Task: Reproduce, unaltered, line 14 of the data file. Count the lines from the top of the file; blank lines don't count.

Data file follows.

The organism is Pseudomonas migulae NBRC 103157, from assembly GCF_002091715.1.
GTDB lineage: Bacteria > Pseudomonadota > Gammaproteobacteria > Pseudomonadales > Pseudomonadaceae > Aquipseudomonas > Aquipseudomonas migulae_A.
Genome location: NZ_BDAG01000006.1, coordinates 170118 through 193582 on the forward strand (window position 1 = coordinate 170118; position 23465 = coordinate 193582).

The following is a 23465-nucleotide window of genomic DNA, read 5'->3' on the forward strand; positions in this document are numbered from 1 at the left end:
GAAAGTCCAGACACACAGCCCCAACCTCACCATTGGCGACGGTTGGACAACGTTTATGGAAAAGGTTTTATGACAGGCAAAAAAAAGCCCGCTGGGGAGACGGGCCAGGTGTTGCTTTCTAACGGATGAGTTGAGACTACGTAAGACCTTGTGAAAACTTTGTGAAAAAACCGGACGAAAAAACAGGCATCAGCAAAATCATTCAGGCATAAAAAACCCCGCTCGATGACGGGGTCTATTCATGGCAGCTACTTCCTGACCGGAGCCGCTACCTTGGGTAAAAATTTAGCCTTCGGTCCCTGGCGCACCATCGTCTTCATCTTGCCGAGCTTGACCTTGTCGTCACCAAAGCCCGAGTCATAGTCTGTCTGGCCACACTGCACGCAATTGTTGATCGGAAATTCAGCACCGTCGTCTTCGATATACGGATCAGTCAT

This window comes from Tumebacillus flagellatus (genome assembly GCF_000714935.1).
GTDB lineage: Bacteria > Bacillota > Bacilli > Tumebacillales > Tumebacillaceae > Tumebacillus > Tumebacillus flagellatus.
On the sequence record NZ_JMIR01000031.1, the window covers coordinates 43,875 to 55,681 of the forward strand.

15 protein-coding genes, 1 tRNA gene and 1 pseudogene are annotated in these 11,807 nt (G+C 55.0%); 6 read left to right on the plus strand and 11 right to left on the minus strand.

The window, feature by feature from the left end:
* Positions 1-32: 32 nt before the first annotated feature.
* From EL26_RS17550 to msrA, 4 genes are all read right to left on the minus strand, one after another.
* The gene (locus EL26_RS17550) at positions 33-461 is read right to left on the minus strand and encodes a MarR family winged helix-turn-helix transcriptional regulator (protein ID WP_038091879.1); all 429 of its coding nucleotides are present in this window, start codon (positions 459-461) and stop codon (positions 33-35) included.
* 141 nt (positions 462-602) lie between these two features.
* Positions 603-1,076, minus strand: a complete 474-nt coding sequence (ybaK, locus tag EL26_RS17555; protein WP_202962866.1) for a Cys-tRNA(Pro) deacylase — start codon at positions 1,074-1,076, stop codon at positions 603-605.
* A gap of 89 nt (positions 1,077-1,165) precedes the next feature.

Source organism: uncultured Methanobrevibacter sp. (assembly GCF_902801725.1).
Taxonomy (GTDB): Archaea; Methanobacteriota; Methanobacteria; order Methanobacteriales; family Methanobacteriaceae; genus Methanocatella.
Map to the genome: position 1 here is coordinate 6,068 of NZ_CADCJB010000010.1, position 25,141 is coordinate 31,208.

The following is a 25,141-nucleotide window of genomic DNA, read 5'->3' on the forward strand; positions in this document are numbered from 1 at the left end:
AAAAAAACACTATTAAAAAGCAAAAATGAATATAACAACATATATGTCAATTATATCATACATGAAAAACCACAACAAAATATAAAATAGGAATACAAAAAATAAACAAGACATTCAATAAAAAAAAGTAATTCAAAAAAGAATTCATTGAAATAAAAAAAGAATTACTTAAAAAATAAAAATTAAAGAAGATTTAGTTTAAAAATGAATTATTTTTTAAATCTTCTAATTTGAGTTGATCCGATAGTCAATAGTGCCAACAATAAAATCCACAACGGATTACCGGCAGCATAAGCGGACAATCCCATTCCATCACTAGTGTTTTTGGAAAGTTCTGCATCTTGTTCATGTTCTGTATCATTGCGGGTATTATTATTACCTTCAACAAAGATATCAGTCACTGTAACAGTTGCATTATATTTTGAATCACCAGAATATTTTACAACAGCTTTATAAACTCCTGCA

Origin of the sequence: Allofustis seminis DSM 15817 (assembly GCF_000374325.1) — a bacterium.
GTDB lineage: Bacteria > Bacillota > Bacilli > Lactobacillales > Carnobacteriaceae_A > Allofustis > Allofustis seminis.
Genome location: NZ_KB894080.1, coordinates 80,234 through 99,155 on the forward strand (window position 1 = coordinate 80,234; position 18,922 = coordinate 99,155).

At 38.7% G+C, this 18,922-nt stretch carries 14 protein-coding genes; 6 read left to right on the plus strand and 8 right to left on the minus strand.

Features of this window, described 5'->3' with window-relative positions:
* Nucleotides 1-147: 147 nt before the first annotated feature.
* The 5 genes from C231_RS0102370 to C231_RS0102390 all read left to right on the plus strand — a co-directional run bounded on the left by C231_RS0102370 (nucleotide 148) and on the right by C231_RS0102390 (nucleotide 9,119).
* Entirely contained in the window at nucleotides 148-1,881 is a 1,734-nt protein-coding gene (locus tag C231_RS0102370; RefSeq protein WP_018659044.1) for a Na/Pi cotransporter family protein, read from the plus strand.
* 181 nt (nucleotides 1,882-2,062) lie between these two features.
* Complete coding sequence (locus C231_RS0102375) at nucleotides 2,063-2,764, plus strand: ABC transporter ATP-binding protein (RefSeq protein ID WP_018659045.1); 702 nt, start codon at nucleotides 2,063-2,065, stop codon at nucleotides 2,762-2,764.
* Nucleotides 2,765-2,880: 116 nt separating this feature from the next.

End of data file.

* 141 nt (positions 462-602) lie between these two features.